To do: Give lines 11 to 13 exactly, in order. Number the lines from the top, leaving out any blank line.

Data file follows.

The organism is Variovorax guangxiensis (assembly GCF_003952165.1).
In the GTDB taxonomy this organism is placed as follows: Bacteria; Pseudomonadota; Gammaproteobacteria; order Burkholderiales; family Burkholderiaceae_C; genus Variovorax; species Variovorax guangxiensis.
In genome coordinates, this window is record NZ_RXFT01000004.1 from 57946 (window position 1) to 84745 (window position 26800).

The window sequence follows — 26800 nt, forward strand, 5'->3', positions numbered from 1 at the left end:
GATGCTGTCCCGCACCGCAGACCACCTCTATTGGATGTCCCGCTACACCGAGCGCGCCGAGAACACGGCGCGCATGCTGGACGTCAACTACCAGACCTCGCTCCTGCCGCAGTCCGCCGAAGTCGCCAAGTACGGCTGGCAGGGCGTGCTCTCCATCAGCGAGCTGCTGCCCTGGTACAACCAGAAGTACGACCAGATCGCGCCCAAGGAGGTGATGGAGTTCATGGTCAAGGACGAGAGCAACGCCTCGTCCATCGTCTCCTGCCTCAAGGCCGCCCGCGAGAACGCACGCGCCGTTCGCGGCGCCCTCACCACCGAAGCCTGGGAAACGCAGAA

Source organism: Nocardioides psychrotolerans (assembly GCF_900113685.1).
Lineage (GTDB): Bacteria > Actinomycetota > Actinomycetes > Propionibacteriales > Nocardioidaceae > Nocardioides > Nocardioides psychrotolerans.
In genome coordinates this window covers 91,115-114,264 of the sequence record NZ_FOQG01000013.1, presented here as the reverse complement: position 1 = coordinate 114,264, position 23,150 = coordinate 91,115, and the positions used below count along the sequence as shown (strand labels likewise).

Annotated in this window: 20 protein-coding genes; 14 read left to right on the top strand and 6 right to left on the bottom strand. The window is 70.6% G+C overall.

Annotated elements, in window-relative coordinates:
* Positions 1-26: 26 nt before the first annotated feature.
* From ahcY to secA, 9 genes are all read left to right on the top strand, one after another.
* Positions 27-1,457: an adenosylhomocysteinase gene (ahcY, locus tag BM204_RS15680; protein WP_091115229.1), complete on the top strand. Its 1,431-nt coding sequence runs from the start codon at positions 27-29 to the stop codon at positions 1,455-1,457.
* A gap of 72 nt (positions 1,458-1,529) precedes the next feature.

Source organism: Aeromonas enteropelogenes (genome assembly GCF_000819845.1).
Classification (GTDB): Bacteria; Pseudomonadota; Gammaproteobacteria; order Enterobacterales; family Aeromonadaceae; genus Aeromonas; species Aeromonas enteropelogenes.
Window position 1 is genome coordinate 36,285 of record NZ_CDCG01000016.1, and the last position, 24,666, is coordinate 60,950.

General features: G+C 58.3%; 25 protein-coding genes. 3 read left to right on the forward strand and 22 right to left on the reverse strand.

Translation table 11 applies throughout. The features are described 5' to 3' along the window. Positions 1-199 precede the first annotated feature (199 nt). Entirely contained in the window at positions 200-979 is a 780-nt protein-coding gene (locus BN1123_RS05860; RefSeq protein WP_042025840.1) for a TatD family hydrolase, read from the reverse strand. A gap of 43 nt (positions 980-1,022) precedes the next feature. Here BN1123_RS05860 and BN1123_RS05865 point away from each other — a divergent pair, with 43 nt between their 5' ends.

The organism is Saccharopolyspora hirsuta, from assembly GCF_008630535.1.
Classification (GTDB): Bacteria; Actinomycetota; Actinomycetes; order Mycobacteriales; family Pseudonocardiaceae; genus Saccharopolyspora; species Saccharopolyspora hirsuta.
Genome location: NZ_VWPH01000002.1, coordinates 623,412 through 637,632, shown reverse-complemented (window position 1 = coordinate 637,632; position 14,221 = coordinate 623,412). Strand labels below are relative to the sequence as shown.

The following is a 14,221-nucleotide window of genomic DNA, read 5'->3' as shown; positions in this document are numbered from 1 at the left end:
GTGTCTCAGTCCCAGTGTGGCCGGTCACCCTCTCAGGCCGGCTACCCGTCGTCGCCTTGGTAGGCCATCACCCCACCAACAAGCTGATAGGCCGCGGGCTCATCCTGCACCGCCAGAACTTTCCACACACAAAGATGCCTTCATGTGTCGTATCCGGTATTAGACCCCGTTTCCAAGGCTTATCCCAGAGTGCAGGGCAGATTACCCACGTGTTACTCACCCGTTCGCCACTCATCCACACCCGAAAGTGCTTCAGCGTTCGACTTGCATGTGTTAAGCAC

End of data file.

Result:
* Positions 1-26: 26 nt before the first annotated feature.
* From ahcY to secA, 9 genes are all read left to right on the top strand, one after another.
* Positions 27-1,457: an adenosylhomocysteinase gene (ahcY, locus tag BM204_RS15680; protein WP_091115229.1), complete on the top strand. Its 1,431-nt coding sequence runs from the start codon at positions 27-29 to the stop codon at positions 1,455-1,457.